Developing Hydrogeophysical Tools to Study Hydro-bio-geo-chemical Processes in Dryland Agricultural Fields at the Nexus of Food, Water and Soils

Wednesday, 26 July 2017: 10:35 AM
Paul Brest West (Munger Conference Center)
Lixin Jin, Diane Irene Doser, Hugo Alberto Gutierrez-Jurado and Lin Ma, University of Texas at El Paso, El Paso, TX, United States
Critical zone processes in drylands are typically considered inactive due to their low precipitation and vegetation cover. However, with increasing demand for food, more drylands are converted into agricultural systems. Once driven by irrigation water and growing crops, drylands become hydro-bio-geo-chemically dynamic. We have begun several pilot studies near El Paso, TX, along the Rio Grande Valley to understand the changes in the critical zone processes of these transformed drylands. Our study area is hot and dry, and is filled with fluvial sediments with layers of contrasting particle sizes and permeability. Typically, 1 m of water is applied every year in pecan orchards by flood irrigation, mainly from Rio Grande with some addition from local groundwater.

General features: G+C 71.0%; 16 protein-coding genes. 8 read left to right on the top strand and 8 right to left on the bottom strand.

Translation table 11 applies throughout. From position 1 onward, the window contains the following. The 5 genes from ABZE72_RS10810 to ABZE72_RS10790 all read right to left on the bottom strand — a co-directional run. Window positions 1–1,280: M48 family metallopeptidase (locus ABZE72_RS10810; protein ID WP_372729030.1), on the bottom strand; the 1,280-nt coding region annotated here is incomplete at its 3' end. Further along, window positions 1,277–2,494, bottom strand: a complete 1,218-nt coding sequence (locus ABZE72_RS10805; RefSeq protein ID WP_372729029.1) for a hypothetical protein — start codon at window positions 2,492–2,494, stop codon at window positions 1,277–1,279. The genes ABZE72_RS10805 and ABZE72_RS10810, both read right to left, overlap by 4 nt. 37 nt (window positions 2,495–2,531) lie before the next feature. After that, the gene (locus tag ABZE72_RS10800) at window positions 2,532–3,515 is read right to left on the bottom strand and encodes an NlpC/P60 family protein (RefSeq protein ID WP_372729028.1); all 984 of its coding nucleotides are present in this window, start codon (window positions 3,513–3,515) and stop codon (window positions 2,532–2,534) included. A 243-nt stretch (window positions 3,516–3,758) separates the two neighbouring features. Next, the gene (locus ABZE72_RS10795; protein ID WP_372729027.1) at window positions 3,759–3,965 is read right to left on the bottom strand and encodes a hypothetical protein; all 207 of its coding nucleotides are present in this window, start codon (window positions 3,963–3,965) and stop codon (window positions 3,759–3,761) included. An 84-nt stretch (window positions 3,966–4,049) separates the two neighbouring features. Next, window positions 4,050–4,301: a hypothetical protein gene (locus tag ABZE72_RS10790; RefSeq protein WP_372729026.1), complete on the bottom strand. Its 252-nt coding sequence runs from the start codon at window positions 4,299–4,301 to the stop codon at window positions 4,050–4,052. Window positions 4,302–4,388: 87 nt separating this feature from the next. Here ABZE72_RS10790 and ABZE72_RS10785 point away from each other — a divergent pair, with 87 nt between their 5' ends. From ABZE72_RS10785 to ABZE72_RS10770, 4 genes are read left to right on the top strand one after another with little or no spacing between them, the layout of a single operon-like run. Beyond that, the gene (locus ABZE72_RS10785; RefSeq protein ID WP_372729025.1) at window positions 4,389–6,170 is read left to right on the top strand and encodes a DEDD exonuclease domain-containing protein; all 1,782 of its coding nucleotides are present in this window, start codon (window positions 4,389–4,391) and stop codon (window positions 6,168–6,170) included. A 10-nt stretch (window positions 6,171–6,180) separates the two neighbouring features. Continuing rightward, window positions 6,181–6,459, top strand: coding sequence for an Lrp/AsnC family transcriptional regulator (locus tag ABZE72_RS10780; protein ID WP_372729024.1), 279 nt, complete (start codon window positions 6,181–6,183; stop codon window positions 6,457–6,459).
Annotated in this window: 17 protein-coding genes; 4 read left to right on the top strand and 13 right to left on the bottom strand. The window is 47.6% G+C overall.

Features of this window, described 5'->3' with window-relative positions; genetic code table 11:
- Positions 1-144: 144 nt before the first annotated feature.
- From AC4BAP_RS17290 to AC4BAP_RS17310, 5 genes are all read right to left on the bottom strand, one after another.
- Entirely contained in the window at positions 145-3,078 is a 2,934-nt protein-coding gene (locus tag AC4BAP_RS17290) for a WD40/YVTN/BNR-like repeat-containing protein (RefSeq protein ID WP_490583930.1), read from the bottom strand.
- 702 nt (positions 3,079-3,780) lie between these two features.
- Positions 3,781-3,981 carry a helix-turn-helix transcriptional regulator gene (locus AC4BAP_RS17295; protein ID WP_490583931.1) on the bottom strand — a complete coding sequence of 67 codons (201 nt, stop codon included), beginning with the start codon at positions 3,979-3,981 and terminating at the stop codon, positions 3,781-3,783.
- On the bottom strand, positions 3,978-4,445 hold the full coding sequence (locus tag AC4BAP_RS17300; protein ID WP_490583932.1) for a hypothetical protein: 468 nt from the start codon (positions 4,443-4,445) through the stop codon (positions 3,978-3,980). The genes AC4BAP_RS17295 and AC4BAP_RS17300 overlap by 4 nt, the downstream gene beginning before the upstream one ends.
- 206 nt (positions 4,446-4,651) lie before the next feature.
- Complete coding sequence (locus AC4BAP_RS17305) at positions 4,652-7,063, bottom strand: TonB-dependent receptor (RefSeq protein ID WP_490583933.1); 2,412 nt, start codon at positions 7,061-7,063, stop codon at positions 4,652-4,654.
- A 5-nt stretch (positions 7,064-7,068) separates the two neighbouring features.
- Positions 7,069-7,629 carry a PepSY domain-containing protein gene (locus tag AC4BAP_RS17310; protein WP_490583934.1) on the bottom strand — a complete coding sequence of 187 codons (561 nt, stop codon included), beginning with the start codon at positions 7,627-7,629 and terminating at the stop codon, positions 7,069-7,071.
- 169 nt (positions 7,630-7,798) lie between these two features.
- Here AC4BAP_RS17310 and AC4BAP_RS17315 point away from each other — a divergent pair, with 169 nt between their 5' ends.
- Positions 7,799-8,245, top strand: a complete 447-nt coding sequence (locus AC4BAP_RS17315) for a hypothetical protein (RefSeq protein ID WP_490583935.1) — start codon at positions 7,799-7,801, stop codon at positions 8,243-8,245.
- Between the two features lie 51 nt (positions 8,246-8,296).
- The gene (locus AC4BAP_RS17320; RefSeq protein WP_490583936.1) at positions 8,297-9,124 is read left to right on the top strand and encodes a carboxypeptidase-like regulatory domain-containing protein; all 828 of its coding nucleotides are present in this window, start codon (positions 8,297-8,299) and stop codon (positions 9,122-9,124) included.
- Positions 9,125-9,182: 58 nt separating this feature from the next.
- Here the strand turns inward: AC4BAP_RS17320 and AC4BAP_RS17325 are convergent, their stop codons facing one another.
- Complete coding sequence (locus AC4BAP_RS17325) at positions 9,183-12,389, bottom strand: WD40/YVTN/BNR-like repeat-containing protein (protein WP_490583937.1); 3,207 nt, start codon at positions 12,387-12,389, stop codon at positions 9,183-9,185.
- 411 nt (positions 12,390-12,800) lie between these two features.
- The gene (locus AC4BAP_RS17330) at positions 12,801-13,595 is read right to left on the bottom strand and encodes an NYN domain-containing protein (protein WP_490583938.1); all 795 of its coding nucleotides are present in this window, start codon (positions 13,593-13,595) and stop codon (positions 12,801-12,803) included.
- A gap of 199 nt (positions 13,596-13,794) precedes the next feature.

Combining hydrological, geochemical and hydrogeophysical tools (e.g., resistivity, GPR) to study these managed agricultural systems has great implications for soil sustainability and water resources management. Irrigation alters surface and subsurface hydrologic regimes and impacts the regional water balance and quality of the adjacent aquifers. Indeed, pathways and residence time of water within the heterogeneous soil substrates are critical for identifying efficient and effective irrigation strategies, assessing the water connection among Rio Grande, groundwater and agricultural return flows, and examining the variations in the groundwater level by pumping and recharge during intensive irrigation. Furthermore, solute transport is controlled by water flow. High evapotranspiration rates in these systems lead to water loss and salt accumulation, especially in fine-textured soils, significantly degrading soil quality. In addition, soils are typically amended with fertilizers and pesticides, and irrigation moves nutrients and toxic trace metals from soils to other water reservoirs along its flow paths, impacting drinking water quality.

In summary, dryland agricultural fields represent an important Critical Zone end-member that are highly modified by human activities. They are biologically and chemically active, driven by alternating wet and dry soil conditions, but challenging to study at regional scales due to layered geological structure and heterogeneity in their hydrological properties.